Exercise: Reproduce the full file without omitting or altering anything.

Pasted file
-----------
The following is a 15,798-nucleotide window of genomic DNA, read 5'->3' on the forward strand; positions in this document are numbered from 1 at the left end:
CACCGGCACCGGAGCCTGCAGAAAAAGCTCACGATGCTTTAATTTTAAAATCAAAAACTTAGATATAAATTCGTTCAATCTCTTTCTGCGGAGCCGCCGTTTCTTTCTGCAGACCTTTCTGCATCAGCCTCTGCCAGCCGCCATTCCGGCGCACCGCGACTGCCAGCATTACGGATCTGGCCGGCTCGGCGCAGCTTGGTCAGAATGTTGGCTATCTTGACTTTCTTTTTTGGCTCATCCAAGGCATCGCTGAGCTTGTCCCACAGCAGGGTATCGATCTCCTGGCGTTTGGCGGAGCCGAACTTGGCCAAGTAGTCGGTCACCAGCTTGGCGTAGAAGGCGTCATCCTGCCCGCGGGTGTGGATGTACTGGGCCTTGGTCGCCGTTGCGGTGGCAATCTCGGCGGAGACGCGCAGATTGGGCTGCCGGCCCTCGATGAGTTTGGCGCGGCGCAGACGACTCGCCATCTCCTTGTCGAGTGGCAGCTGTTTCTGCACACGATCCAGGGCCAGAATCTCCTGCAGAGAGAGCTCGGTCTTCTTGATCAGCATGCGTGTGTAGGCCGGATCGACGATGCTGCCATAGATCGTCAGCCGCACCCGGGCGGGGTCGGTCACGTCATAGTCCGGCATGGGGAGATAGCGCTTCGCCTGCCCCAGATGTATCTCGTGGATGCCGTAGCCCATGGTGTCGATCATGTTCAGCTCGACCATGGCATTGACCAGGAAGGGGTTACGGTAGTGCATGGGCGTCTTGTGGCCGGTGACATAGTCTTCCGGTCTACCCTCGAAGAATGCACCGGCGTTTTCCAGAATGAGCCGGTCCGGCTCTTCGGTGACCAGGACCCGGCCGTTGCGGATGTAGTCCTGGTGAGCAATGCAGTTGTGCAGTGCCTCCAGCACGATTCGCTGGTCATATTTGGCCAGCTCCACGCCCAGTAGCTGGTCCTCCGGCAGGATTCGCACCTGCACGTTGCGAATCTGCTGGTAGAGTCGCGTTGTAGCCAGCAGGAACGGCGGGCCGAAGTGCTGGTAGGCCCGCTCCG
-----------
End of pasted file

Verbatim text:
The following is a 15,798-nucleotide window of genomic DNA, read 5'->3' on the forward strand; positions in this document are numbered from 1 at the left end:
CACCGGCACCGGAGCCTGCAGAAAAAGCTCACGATGCTTTAATTTTAAAATCAAAAACTTAGATATAAATTCGTTCAATCTCTTTCTGCGGAGCCGCCGTTTCTTTCTGCAGACCTTTCTGCATCAGCCTCTGCCAGCCGCCATTCCGGCGCACCGCGACTGCCAGCATTACGGATCTGGCCGGCTCGGCGCAGCTTGGTCAGAATGTTGGCTATCTTGACTTTCTTTTTTGGCTCATCCAAGGCATCGCTGAGCTTGTCCCACAGCAGGGTATCGATCTCCTGGCGTTTGGCGGAGCCGAACTTGGCCAAGTAGTCGGTCACCAGCTTGGCGTAGAAGGCGTCATCCTGCCCGCGGGTGTGGATGTACTGGGCCTTGGTCGCCGTTGCGGTGGCAATCTCGGCGGAGACGCGCAGATTGGGCTGCCGGCCCTCGATGAGTTTGGCGCGGCGCAGACGACTCGCCATCTCCTTGTCGAGTGGCAGCTGTTTCTGCACACGATCCAGGGCCAGAATCTCCTGCAGAGAGAGCTCGGTCTTCTTGATCAGCATGCGTGTGTAGGCCGGATCGACGATGCTGCCATAGATCGTCAGCCGCACCCGGGCGGGGTCGGTCACGTCATAGTCCGGCATGGGGAGATAGCGCTTCGCCTGCCCCAGATGTATCTCGTGGATGCCGTAGCCCATGGTGTCGATCATGTTCAGCTCGACCATGGCATTGACCAGGAAGGGGTTACGGTAGTGCATGGGCGTCTTGTGGCCGGTGACATAGTCTTCCGGTCTACCCTCGAAGAATGCACCGGCGTTTTCCAGAATGAGCCGGTCCGGCTCTTCGGTGACCAGGACCCGGCCGTTGCGGATGTAGTCCTGGTGAGCAATGCAGTTGTGCAGTGCCTCCAGCACGATTCGCTGGTCATATTTGGCCAGCTCCACGCCCAGTAGCTGGTCCTCCGGCAGGATTCGCACCTGCACGTTGCGAATCTGCTGGTAGAGTCGCGTTGTAGCCAGCAGGAACGGCGGGCCGAAGTGCTGGTAGGCCCGCTCCG